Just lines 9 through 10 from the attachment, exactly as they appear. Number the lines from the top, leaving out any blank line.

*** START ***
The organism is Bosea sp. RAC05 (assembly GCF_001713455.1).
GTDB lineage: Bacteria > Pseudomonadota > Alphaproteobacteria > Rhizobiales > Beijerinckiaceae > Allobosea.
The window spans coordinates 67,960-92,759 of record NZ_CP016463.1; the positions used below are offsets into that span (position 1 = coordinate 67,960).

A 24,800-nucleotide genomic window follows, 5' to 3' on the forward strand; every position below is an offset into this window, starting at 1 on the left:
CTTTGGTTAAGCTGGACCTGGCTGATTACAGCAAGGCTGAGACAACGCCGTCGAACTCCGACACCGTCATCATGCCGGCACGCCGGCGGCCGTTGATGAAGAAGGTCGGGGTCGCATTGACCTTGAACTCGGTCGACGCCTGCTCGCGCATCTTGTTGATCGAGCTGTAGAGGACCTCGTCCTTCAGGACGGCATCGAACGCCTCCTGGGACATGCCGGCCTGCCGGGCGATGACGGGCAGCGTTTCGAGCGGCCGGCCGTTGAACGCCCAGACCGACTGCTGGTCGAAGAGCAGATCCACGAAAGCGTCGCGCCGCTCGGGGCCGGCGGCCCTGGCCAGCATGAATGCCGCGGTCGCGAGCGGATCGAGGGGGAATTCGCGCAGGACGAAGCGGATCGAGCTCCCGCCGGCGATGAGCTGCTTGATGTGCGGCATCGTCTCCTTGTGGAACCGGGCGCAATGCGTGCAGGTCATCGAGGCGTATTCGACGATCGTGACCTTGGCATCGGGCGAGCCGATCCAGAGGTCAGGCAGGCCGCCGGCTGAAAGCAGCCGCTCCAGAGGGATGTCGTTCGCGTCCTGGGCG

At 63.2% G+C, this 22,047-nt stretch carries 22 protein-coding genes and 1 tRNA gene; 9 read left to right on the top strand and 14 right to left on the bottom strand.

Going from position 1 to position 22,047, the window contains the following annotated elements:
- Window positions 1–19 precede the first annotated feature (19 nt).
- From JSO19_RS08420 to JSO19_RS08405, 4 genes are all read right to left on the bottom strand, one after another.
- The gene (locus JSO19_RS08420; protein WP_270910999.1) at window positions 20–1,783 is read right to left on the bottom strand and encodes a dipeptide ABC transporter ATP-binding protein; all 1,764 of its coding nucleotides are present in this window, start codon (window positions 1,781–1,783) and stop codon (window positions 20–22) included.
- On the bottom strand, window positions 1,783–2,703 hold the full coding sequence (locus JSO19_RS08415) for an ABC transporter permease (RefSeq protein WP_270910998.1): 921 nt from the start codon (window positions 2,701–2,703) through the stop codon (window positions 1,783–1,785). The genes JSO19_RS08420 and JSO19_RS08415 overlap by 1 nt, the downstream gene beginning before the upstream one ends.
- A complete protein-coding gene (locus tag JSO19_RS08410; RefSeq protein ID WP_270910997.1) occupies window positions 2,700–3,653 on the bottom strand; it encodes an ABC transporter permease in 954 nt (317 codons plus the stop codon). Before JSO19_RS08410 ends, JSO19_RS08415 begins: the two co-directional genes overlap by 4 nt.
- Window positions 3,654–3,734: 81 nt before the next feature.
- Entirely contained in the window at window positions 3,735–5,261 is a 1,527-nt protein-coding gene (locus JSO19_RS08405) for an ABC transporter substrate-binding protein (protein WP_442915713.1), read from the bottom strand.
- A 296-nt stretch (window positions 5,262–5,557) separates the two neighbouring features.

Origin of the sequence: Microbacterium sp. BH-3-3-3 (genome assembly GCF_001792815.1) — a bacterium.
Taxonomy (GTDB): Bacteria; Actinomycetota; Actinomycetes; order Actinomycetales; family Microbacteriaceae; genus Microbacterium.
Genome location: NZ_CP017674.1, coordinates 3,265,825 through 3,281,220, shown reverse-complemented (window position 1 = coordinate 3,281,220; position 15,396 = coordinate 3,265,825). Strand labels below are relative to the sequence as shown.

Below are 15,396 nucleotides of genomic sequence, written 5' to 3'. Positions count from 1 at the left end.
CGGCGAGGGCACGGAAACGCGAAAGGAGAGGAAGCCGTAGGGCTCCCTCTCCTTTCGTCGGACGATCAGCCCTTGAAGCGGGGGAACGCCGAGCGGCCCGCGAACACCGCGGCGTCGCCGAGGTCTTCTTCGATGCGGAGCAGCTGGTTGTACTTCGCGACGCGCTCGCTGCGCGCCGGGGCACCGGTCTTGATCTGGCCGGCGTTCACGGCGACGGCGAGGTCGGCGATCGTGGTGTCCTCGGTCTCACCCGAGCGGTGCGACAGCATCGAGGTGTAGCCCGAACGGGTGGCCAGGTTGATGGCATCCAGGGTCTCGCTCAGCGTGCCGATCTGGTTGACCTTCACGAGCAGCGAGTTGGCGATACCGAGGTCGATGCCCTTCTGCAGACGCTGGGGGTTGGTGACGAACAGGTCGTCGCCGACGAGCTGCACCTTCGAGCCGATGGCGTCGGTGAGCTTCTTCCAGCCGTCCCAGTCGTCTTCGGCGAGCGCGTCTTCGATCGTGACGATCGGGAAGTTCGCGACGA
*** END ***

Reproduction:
- From JSO19_RS08420 to JSO19_RS08405, 4 genes are all read right to left on the bottom strand, one after another.
- The gene (locus JSO19_RS08420; protein WP_270910999.1) at window positions 20–1,783 is read right to left on the bottom strand and encodes a dipeptide ABC transporter ATP-binding protein; all 1,764 of its coding nucleotides are present in this window, start codon (window positions 1,781–1,783) and stop codon (window positions 20–22) included.